With the reality of unemployment and bleak economic opportunity, nativist politics (policies that favor the interests of “native-born” inhabitants over those of immigrants) reign over the United States. It is easy for politicians to capitalize on the xenophobia that arises in such times of financial strain on both the American working and middle classes. Politicians assign culpability in economic crisis to immigrants. Anti-immigrant rhetoric, used by Republicans and Democrats alike, tells the American tax payer that the surge of illegal immigrants from Mexico are not only hoarding American jobs, but that for every non-citizen who receives health care, who attends public school, who drives on the interstate, etc. - an American citizen’s pocket shrinks in size. In 2010, undocumented U.S. residents contributed over 11.2 billion dollars in state and local taxes; undocumented U.S. residents are American taxpayers. Republican and Democrat xenophobes emphasize the escalation of immigrants to elicit support for anti-immigration policy. Today, only 12.9% of Americans are considered immigrants. This number includes documented, undocumented, and naturalized immigrants. For comparison, in 1890, 14.8% of the American population was immigrants. Anti-immigrant policy is a reflection of fear in the face of a changing America, rather than a rational response to any real problem posed by the American immigrant population. Furthermore, the mythical economic threat that has justified immigration policy fails to mention the role that the U.S. federal government and its neoliberal tendencies have played in displacing Mexican workers.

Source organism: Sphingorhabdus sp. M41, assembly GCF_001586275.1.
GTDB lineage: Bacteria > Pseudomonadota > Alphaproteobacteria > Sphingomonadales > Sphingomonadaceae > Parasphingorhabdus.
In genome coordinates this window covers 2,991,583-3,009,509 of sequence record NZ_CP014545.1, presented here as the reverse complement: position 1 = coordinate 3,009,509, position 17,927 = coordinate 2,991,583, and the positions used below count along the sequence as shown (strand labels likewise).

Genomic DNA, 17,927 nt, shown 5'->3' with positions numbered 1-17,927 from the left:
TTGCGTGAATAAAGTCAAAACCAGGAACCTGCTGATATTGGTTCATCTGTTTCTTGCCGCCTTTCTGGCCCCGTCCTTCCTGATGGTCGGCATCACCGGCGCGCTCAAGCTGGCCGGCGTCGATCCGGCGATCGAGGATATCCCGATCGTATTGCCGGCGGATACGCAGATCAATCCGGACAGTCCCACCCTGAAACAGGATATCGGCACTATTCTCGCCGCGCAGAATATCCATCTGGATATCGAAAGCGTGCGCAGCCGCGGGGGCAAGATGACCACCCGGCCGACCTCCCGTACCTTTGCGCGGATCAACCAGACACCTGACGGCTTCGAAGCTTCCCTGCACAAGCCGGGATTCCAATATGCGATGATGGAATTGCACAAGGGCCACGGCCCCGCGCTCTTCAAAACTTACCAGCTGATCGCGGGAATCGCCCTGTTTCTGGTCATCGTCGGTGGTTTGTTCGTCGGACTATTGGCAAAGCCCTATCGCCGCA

Who benefits from anti-immigrant policies?
Anti-immigrant policy has been designed to yield profits for American corporations by rejecting diversity. Whether or not they are deported, all individuals apprehended by ICE/DHS/police officials are detained. American taxpayers subsidize every individual who is imprisoned whether at privately or state funded institutions. Private prisons, by wrongfully detaining hundreds of thousands of immigrants in their jail cells yield a sizable profit. Take for example the Corrections Corporation of America (CCA). The CCA operates as the most profitable private prison corporation in the country. In 2008 (birth of Secure Communities), the CCA’s revenues increased by 11%, resulting in a profit of over 35 million dollars for their shareholders. Private prisons can only function on a for-profit model if they can maintain an adequate supply of prisoners, which provides incentive for criminalizing large groups of people. Additionally, private prisons rely on low management costs in order to increase revenue. Immigrant families are seen as a more profitable option for imprisonment than, say, people who are HIV-positive, people convicted of violent crimes, or those who require medical care.
Upon walking into a CCA prison, one is greeted with a screen advertising the current value of shares. Stock value rises with every person that the system claims. Immigration policy has made the criminalization of immigrants into a business for American corporations. In 2010, the U.S. deported over 400 thousand individuals, all of whom were detained at a prison prior to being repatriated. Law enforcement’s role thus appears to be less about “securing communities,” and more about securing profits.
No one benefits from anti-immigrant policies. No one benefits when a family is ripped apart. No one benefits when armed adults patrol the schools in which children are supposed to feel safe. No one benefits when a family, because they fear being deported, cannot flee a community that considers them criminals. No one benefits when a high school student cannot attend the university of their choice because they do not have a social security number. No one benefits when we believe a person can be illegal. Even the CEOs of private prisons do not benefit from the anti-immigrant industry. Profit, when it is produced by holding people captive, is no benefit – it is a crime.
By Riley Linebaugh